More on the process of change in individual adult treatment:

New Experiences of Self
The foundation of successful treatment is a genuine, accepting, caring relationship between therapist and client.  This is true whether the treatment is short-term or open-ended, or whether it is for a limited problem such as a child's reluctance to attend school or a more complex problem such as an adult's anxiety or bipolar disorder.  As a client, this therapeutic relationship provides you the opportunity to experience yourself deeply and without prejudice and to experiment with new ways of being and relating. In this way, psychotherapy is as much about experience and feeling as it is about thinking.

Attention to Desired Experiences with Others

As your therapist, I will pay particular attention to your desire to experience certain responses from others that are particularly meaningful to you and to the effect on you when these responses are absent or insufficient, both in the past and the present. It is possible that you are only partly aware, or completely unaware, of these needs and wishes because in your past they have been consistently thwarted.  Without realizing it, you may have given up expecting them to ever be satisfied.  The effect that these vitalizing desires--or your automatic repudiation of them--have on your current problems become apparent as we examine your thoughts and feelings and patterns of behavior.  As I share your significant past and current events with you and you hold my experience of them along with your own, you begin to integrate them in your understanding in a new configuration that leads you to feel more robust and less easily threatened.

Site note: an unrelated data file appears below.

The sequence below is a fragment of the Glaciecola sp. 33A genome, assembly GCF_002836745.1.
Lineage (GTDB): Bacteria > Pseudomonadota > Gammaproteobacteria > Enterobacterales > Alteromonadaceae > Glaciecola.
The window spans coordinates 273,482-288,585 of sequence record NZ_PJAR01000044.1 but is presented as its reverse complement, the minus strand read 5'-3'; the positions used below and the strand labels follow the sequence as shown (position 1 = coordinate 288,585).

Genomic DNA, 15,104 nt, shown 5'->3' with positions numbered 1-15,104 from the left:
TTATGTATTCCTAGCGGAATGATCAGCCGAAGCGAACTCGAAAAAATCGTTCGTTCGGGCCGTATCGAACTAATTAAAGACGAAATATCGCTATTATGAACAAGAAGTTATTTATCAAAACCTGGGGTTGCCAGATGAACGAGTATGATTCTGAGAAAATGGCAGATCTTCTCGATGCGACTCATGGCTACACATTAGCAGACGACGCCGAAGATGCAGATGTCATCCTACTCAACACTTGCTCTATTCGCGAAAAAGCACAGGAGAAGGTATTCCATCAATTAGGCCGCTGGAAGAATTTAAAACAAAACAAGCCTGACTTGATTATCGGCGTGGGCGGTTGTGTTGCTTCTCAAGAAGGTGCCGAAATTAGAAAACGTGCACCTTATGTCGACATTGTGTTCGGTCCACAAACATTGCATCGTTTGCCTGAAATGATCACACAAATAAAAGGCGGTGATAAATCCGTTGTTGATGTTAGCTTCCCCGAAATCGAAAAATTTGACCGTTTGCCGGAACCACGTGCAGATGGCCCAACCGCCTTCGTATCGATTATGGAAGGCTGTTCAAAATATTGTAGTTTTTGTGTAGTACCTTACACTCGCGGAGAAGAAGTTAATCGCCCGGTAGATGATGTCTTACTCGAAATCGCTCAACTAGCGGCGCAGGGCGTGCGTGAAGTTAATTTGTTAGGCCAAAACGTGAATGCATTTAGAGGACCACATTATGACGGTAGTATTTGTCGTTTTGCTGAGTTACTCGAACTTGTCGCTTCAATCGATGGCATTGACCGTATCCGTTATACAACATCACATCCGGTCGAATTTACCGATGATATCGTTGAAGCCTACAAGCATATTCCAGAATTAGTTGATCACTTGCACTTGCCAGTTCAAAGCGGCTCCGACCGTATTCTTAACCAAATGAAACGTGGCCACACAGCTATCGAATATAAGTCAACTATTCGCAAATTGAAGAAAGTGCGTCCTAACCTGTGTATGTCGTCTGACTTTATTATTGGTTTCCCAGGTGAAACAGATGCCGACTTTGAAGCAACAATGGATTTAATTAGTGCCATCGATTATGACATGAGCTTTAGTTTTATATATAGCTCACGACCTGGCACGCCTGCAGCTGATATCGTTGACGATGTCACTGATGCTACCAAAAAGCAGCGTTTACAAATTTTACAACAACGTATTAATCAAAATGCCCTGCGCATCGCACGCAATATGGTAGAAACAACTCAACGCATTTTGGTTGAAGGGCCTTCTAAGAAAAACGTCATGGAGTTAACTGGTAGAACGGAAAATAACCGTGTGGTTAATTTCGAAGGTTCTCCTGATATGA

Revision of Faulty Personal Convictions

We will discern fundamental emotional convictions that you have developed from your particular experiences in life that determine your characteristic ways of seeing yourself and the world and understand their positive or negative effect on your well-being.  As you come to recognize more clearly your intentions and the idiosyncrasies of your automatic expectations about how you will feel in specific situations and about how others will respond to you, you will become convinced that alternative perspectives and choices are possible.  You will feel more hopeful that you can change, and you will be more motivated to do so. Through this process, entrenched, maladaptive assumptions and expectations are replaced by openness to experience, an invigorated sense of purpose, and a heightened capacity to develop gratifying relationships.